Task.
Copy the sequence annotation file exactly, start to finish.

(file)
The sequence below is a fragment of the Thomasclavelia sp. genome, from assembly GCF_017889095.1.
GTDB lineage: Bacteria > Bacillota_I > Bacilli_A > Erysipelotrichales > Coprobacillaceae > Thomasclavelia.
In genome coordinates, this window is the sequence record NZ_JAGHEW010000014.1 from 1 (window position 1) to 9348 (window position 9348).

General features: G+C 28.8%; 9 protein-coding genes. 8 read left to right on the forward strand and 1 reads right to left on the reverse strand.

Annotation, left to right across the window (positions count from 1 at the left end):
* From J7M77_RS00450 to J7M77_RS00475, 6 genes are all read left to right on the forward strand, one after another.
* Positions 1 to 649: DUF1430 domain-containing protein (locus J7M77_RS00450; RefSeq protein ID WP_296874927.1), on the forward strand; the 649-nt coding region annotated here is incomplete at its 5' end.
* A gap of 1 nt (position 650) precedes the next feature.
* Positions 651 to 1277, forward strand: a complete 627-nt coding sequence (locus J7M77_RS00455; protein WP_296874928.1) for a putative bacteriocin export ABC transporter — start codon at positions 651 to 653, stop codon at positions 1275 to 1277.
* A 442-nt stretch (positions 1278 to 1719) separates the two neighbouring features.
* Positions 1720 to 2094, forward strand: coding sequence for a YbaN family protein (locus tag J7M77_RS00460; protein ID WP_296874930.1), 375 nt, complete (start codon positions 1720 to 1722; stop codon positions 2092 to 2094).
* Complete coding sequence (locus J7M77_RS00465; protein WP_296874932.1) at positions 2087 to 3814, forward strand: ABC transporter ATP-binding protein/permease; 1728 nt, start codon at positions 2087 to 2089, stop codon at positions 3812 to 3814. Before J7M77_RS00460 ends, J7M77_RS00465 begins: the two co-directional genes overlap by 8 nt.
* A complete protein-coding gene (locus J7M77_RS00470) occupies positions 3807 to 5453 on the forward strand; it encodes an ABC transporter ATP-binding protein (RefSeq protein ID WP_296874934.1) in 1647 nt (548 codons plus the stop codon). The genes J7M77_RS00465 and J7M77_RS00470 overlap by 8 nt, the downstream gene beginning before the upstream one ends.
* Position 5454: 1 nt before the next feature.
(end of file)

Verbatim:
The sequence below is a fragment of the Thomasclavelia sp. genome, from assembly GCF_017889095.1.
GTDB lineage: Bacteria > Bacillota_I > Bacilli_A > Erysipelotrichales > Coprobacillaceae > Thomasclavelia.
In genome coordinates, this window is the sequence record NZ_JAGHEW010000014.1 from 1 (window position 1) to 9348 (window position 9348).

General features: G+C 28.8%; 9 protein-coding genes. 8 read left to right on the forward strand and 1 reads right to left on the reverse strand.

Annotation, left to right across the window (positions count from 1 at the left end):
* From J7M77_RS00450 to J7M77_RS00475, 6 genes are all read left to right on the forward strand, one after another.
* Positions 1 to 649: DUF1430 domain-containing protein (locus J7M77_RS00450; RefSeq protein ID WP_296874927.1), on the forward strand; the 649-nt coding region annotated here is incomplete at its 5' end.
* A gap of 1 nt (position 650) precedes the next feature.
* Positions 651 to 1277, forward strand: a complete 627-nt coding sequence (locus J7M77_RS00455; protein WP_296874928.1) for a putative bacteriocin export ABC transporter — start codon at positions 651 to 653, stop codon at positions 1275 to 1277.
* A 442-nt stretch (positions 1278 to 1719) separates the two neighbouring features.
* Positions 1720 to 2094, forward strand: coding sequence for a YbaN family protein (locus tag J7M77_RS00460; protein ID WP_296874930.1), 375 nt, complete (start codon positions 1720 to 1722; stop codon positions 2092 to 2094).
* Complete coding sequence (locus J7M77_RS00465; protein WP_296874932.1) at positions 2087 to 3814, forward strand: ABC transporter ATP-binding protein/permease; 1728 nt, start codon at positions 2087 to 2089, stop codon at positions 3812 to 3814. Before J7M77_RS00460 ends, J7M77_RS00465 begins: the two co-directional genes overlap by 8 nt.
* A complete protein-coding gene (locus J7M77_RS00470) occupies positions 3807 to 5453 on the forward strand; it encodes an ABC transporter ATP-binding protein (RefSeq protein ID WP_296874934.1) in 1647 nt (548 codons plus the stop codon). The genes J7M77_RS00465 and J7M77_RS00470 overlap by 8 nt, the downstream gene beginning before the upstream one ends.
* Position 5454: 1 nt before the next feature.